*****

The creative Indeterminacies I have located in Hislop’s overall oeuvre are cause for celebration. Exploring such ‘creative indeterminacies’ will introduce us to zones of hybridity – the interstitial plazas and market-places that exist between the monolithic, but ultimately delusionary and oppressive, certainties fed us daily by governments, media moguls, religious leaders and ideologues. There is something liberating and eminently human about embracing the expanded notions of self we encounter in Hislop’s poetry. We note that John Cage also sought a more expansive definition of creative practice when he labeled his later experiments ‘occasions for experience’. We may apply the same terminology to the poems in Next Arrivals – they are, each and every one of them, ‘occasions for experience’. Hislop’s ‘occasions for experience’, however, highlight the ambivalences and anxieties, as well as the joys and occasional epiphanies, experienced by ordinary people attempting to make sense of our globalised, corporatized, information-saturated post-postmodern world.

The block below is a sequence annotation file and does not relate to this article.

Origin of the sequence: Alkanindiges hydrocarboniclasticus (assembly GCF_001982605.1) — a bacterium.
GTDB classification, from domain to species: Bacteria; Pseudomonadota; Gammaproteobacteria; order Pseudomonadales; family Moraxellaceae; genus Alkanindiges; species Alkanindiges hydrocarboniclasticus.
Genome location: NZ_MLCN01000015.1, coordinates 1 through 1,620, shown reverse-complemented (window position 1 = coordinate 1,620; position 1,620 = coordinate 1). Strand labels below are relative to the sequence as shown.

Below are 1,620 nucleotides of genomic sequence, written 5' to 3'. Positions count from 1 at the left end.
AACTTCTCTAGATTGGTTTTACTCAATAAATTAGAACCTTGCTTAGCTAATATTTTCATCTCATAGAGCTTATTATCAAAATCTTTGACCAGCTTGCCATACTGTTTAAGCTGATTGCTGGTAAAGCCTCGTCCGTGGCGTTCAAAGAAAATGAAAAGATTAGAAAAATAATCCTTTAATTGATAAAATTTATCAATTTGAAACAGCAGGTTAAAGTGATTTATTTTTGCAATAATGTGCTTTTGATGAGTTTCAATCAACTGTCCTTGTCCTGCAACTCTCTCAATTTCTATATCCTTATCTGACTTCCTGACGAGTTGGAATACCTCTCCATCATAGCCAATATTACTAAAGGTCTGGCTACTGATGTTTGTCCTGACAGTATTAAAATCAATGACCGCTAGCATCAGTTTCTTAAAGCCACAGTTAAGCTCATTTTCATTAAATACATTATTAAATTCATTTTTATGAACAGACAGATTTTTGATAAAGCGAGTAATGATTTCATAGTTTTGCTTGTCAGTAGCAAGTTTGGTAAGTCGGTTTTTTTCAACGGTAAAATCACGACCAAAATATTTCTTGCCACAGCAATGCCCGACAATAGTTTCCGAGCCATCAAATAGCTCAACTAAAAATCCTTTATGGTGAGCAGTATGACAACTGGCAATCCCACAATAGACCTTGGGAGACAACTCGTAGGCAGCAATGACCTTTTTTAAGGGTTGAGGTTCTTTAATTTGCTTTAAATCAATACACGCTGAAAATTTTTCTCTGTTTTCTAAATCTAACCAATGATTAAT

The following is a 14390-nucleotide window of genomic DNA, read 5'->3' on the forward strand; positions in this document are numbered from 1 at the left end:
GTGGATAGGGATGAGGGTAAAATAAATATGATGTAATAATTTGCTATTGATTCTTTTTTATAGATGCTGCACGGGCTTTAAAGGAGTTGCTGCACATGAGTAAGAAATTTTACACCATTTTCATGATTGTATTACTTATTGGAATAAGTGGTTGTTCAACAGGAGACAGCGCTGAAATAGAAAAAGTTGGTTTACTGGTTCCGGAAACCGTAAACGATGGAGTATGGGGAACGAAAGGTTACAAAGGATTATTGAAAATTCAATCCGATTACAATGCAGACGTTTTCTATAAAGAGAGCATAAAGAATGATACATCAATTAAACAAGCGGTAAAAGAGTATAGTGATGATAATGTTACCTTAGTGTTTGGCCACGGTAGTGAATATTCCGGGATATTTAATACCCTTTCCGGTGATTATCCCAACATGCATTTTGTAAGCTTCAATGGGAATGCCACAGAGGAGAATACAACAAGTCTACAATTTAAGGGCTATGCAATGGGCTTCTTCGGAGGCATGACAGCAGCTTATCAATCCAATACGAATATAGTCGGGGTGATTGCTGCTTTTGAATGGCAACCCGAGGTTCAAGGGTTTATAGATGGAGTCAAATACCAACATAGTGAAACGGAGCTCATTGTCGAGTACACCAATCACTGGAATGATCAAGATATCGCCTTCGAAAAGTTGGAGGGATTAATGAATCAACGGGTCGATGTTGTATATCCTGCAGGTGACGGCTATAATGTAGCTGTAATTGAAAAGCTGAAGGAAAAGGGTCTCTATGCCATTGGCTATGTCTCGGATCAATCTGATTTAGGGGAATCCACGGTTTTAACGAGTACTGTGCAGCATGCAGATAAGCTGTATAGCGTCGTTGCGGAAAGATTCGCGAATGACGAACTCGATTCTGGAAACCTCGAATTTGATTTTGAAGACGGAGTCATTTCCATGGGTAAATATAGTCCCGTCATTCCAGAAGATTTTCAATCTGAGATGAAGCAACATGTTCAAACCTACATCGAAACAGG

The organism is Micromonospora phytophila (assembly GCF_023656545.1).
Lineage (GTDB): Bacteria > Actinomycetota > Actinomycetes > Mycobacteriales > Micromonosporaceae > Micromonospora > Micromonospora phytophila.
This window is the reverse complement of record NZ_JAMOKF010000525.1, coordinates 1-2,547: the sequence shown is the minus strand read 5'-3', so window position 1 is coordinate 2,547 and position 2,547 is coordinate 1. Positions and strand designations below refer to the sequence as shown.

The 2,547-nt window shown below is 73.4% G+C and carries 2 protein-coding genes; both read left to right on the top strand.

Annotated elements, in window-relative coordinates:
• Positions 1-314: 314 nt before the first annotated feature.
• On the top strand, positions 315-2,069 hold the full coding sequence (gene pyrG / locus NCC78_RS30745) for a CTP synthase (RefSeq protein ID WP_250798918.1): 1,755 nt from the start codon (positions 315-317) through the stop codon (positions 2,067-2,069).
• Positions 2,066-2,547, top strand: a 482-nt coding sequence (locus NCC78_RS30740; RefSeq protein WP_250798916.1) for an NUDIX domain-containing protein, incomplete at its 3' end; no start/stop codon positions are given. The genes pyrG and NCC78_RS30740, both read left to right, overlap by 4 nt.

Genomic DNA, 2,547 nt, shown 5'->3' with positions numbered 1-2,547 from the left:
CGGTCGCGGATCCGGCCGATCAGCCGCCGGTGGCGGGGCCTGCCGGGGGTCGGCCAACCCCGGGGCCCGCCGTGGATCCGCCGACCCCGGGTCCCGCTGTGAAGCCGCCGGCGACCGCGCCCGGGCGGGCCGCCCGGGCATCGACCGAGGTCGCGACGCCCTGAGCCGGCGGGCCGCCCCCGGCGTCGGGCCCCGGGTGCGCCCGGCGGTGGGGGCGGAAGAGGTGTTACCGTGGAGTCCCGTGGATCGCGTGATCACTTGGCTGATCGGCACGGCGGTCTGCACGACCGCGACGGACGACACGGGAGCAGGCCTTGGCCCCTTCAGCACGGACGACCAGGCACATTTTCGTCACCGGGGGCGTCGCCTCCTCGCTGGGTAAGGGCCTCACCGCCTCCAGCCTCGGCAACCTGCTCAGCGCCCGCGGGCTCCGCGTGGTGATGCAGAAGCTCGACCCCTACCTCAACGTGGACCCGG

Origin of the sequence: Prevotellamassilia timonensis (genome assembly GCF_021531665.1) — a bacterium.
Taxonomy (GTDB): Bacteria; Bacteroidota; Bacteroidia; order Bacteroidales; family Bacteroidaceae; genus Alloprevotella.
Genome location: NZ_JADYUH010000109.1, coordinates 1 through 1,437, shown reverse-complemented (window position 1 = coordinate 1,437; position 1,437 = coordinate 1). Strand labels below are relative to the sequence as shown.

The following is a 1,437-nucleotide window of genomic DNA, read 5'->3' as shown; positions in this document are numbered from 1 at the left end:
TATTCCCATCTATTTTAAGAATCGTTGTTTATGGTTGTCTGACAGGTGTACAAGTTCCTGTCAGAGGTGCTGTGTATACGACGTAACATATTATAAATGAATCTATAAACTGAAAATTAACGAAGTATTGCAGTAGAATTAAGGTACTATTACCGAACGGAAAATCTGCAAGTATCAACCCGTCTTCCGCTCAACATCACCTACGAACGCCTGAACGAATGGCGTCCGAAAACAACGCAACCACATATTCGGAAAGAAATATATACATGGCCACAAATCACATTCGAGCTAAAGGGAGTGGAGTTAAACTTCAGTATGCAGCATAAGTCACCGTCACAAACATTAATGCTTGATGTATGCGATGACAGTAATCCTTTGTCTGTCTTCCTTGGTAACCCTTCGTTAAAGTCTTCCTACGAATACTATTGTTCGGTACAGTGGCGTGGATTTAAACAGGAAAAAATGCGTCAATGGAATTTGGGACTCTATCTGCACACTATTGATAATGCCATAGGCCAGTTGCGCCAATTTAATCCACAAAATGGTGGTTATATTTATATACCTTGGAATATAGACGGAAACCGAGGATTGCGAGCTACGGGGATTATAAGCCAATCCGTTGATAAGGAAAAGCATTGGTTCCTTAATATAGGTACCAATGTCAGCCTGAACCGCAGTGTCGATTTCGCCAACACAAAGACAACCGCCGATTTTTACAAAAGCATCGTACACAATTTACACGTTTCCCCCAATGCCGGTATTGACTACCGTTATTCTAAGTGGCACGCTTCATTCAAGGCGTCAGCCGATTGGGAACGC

Ian Irvine (Hobson) Victoria Australia 2018

 

Ian Irvine (Hobson) is an Australian based, British born, poet/lyricist, fiction writer, journal editor, and writing and creative arts academic. His work has been published extensively, including in a number of national anthologies, e.g. Best Australian Poetry and Agenda’s special Contemporary Australian Poets edition. He has published four books and has co-edited over 20 publications including 7 editions of the groundbreaking international literary ezine The Animist (1998-2001), as well as Scintillae 2012 (a print anthology containing work by over 60 Australian poets and writers). Ian has taught in the creative and professional writing programme at Bendigo Kangan Institute since 1999. He also lectures casually in a similar program at Victoria University, Melbourne.